“It’s important to do what we do at the gallery, and it’s important to do what we do at the fairs,” said Meloche. 

“I treat [the art fair booths] as exhibitions, and ask ‘how is this going to be strategic for the artist?’”

During the run of the 2016 Armory Show, Meloche tried a new approach. Instead of participating in the fair itself, she rented a storefront for seven days on Rivington Street around the corner from the New Museum. The pop-up gallery featured the works of Sanford Biggers and Ebony G. Patterson. This experiment proved to be a less-expensive alternative to a booth at the Armory Show, yet it still brought in capacity crowds and made sales—and allowed the artwork to be presented in a more curatorial atmosphere, apart from the blatant commodification of the fair.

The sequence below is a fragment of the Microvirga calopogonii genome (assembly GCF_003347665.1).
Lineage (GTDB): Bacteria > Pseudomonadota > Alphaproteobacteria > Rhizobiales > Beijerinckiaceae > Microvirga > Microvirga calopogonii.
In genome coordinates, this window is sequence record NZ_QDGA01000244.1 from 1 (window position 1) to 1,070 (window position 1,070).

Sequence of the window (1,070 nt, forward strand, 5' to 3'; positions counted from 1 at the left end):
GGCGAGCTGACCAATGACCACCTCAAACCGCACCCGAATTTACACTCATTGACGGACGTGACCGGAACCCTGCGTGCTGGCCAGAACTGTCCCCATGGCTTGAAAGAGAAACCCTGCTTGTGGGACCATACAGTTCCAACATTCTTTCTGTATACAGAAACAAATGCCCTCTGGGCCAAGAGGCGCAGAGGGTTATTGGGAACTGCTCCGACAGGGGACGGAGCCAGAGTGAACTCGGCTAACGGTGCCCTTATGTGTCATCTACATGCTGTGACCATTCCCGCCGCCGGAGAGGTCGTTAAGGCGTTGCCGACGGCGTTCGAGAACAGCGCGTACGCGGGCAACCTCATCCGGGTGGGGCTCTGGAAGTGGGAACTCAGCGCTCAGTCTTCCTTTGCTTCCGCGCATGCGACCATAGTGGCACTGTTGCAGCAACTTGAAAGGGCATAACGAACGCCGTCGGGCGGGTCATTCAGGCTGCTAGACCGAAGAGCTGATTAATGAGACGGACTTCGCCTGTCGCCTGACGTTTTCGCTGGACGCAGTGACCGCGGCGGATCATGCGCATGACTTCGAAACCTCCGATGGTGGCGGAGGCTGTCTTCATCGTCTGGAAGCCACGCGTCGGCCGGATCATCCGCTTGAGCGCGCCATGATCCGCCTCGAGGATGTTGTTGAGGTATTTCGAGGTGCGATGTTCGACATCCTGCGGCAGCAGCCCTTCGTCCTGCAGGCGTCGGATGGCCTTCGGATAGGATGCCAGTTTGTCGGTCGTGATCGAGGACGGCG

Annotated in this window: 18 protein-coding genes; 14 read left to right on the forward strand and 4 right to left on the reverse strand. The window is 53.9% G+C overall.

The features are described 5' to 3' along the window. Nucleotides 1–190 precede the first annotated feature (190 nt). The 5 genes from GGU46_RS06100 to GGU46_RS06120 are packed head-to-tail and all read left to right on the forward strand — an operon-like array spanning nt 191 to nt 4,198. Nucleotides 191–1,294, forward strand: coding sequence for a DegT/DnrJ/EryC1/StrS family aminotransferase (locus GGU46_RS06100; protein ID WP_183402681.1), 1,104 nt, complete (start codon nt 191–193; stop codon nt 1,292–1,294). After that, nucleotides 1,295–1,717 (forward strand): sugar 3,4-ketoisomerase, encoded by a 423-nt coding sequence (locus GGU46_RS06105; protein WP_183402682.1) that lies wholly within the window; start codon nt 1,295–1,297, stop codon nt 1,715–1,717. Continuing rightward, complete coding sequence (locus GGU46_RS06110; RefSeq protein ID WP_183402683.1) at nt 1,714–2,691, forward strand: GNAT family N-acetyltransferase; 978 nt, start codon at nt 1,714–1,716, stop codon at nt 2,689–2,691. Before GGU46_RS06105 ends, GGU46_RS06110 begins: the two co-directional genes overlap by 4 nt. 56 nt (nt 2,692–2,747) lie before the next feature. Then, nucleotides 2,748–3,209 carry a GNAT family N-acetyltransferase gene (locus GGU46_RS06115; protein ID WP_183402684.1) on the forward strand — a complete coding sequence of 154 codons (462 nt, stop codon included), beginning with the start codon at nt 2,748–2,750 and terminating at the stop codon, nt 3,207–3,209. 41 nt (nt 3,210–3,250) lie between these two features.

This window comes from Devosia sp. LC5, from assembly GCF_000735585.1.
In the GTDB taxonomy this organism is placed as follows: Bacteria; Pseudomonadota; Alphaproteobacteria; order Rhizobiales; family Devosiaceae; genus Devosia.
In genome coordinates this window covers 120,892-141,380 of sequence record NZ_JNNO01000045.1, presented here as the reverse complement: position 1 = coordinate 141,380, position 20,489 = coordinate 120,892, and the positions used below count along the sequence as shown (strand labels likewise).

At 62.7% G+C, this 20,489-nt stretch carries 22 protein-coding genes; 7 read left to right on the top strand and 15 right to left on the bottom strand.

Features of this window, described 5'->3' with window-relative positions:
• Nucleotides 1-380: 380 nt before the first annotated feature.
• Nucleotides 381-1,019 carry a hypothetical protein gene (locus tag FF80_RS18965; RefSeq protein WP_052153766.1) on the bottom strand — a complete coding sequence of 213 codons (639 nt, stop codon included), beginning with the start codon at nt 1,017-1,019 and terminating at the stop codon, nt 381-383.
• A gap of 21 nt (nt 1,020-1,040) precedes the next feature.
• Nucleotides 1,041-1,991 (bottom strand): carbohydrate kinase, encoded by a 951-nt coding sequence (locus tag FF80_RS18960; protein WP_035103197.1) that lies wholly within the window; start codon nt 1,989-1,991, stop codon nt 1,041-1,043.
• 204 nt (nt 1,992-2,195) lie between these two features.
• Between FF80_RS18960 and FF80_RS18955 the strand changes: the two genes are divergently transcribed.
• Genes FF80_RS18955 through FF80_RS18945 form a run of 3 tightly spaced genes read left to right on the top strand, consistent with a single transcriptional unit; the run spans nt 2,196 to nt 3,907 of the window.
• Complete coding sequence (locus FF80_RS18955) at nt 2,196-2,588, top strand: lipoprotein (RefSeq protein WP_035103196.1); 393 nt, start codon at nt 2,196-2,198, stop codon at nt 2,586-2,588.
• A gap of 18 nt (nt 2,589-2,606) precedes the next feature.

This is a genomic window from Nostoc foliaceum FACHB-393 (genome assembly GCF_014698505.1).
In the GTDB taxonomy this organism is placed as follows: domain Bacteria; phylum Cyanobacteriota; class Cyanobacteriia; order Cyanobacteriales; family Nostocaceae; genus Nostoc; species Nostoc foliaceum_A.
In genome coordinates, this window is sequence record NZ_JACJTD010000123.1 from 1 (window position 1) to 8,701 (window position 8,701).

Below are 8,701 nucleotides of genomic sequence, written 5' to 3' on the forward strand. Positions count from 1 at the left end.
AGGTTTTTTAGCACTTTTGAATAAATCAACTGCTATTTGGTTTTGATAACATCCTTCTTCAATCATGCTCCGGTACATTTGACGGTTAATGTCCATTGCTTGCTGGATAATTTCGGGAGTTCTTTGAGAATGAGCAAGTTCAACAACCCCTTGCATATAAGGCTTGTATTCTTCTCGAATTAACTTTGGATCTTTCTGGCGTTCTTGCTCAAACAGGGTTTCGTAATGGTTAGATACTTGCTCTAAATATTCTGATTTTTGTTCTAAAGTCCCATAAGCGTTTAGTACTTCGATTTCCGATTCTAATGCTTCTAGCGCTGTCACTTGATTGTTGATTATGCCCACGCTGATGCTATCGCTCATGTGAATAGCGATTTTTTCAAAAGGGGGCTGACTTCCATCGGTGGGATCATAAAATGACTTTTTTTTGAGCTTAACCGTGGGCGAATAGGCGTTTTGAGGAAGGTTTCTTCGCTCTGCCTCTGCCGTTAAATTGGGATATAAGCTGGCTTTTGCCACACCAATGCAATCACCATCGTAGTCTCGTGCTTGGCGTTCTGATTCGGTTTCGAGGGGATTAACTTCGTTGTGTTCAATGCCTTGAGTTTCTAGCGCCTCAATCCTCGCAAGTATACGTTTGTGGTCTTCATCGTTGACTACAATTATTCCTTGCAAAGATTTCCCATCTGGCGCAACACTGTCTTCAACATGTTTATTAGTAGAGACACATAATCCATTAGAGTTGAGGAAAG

“It worked for us because for the last four years we were in New York [during the Armory Show] with a booth,” explained Meloche. “This year, people looked for us in a different place. The Lower East Side, as a location, was really convenient for people to visit.”

Newer galleries in Chicago are also finding innovative ways to participate in major art fairs. In 2015, The Mission teamed up with Andrew Rafacz Gallery to share a booth at EXPO Chicago. The partnership not only reduced expenses, but it also provided a kind of synergy between the two programs.

“We’ve been collaborating with Andrew Rafacz [at EXPO] for the past two years; and that’s been really successful,” said Sebastian Campos, owner and principal of The Mission. “Our programs align well. We’ve discussed venturing out to do some regional fairs together and seeing how that works.”